Indonesia will need 7 years to stop illegal logging
November 16, 2007
Indonesia will take seven years to stop illegal logging and deforestation, said the country’s minister of forestry.
“We are committed, we have a replanting program and we are proposing a law,” minister Malam Sambat Kaban told Bloomberg in an interview in Jakarta. “We hope by 2014 the natural forest will not be disturbed.”
Kaban said the forestry ministry is seeking additional powers to find, arrest, and prosecute illegal loggers. Indonesia currently loses $3 billion to illegal logging each year and is the world’s third largest emitter of greenhouse gases due to deforestation and ecosystem degradation.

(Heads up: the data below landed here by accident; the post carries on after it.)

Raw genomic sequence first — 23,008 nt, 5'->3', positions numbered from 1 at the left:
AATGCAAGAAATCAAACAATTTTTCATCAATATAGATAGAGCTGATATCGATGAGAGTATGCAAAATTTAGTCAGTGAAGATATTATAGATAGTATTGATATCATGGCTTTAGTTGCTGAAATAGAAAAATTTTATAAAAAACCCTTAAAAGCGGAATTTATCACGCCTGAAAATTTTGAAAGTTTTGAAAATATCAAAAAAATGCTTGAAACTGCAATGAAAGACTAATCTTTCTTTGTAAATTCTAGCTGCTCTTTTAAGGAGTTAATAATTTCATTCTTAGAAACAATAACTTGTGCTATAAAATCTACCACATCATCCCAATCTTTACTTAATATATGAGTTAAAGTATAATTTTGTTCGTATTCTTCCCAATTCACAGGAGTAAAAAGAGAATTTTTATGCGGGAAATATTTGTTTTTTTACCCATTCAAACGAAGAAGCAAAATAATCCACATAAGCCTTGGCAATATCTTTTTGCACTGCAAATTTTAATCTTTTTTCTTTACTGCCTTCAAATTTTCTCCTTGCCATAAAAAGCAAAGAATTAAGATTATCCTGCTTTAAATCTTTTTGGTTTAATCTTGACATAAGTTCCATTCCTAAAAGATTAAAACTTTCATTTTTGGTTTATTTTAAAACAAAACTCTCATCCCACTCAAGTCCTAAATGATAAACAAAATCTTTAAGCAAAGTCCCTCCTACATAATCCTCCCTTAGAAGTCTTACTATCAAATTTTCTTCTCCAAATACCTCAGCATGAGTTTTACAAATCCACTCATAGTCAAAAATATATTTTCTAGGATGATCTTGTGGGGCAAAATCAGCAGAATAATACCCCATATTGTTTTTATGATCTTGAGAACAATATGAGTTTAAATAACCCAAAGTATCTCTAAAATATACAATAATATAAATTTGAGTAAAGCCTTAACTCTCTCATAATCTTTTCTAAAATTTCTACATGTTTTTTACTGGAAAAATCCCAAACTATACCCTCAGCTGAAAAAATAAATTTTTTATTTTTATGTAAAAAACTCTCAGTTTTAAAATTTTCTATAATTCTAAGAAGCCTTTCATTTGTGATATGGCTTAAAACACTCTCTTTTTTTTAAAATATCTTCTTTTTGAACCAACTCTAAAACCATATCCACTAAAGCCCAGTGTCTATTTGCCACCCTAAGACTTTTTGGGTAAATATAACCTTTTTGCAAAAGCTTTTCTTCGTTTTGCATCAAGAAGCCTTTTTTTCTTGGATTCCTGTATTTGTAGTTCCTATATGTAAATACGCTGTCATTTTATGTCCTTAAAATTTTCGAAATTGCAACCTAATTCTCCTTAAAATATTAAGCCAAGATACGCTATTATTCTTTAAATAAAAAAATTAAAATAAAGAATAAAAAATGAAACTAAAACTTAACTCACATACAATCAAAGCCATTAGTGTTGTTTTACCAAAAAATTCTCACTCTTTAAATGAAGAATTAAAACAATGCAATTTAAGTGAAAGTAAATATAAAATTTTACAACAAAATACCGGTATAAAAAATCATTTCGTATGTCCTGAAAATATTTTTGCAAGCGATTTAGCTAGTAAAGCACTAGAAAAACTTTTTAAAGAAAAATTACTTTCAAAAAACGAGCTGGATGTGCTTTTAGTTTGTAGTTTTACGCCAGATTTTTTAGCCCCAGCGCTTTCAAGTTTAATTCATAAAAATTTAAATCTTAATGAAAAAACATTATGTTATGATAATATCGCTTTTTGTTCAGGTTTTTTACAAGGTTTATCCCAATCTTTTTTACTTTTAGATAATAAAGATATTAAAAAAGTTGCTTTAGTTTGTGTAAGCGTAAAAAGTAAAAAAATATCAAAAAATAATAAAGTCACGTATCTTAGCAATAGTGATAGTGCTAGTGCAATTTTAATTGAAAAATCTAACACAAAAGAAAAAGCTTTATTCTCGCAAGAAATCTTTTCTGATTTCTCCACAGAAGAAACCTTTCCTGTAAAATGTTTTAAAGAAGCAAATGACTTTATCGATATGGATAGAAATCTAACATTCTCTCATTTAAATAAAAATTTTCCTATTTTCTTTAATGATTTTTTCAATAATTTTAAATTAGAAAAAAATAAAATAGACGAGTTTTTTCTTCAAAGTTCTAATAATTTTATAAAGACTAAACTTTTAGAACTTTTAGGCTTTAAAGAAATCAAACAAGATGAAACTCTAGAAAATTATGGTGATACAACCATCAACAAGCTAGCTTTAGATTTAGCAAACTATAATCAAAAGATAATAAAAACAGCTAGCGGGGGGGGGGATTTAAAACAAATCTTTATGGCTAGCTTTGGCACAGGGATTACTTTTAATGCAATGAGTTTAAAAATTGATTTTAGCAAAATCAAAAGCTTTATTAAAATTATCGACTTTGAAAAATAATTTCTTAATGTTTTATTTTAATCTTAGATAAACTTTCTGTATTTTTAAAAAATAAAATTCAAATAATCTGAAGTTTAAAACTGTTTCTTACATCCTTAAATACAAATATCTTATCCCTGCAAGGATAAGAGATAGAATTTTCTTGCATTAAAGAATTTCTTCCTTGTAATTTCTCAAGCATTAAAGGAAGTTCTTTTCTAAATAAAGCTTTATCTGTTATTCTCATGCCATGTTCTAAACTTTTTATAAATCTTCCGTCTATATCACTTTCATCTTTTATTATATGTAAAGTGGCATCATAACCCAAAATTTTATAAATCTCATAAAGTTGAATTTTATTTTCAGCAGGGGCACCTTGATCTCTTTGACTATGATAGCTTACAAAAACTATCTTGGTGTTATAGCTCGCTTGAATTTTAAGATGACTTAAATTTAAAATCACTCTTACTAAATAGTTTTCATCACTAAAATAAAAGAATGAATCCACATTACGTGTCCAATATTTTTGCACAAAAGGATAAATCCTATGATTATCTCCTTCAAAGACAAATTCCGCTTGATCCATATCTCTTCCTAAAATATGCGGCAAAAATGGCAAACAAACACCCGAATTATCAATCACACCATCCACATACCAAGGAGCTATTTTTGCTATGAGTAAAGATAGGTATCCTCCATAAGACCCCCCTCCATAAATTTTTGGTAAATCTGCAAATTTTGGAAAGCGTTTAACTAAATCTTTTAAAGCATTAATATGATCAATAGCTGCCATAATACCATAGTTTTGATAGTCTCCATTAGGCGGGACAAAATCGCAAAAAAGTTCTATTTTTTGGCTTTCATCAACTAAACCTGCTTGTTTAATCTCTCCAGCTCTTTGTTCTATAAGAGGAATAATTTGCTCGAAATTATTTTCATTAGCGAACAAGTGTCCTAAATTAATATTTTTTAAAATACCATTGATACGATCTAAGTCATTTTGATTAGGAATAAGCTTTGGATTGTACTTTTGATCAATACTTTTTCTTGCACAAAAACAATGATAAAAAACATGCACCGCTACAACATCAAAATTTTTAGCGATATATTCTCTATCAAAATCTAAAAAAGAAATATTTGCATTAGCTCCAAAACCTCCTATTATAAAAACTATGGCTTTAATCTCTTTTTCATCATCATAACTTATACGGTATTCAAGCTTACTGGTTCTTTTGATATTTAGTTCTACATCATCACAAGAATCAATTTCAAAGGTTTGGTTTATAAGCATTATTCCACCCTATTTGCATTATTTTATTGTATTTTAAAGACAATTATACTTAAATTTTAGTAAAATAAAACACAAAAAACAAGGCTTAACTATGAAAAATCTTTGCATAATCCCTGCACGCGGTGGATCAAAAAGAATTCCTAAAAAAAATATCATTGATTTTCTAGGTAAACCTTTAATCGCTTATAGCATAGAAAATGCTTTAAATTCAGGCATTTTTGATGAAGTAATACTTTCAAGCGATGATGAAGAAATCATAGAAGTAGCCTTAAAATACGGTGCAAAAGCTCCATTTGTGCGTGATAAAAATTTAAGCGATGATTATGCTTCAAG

Illegal logging in Indonesia has been difficult to control due to rampant corruption and competing interests between the central and provincial governments. Poor monitoring and lack of enforcement mean few offenders are caught and even fewer are prosecuted: the Environmental Investigation Agency says that of the 186 suspects arrested for illegal logging in the past two years, 13 have been sentenced.
Still environmentalists are hopeful that the December climate meeting in Bali could provide financial incentives for preserving Indonesia’s forests for the carbon they store. By some estimates, carbon credits for “avoided deforestation” could generate hundreds of millions in tax revenue for Indonesia.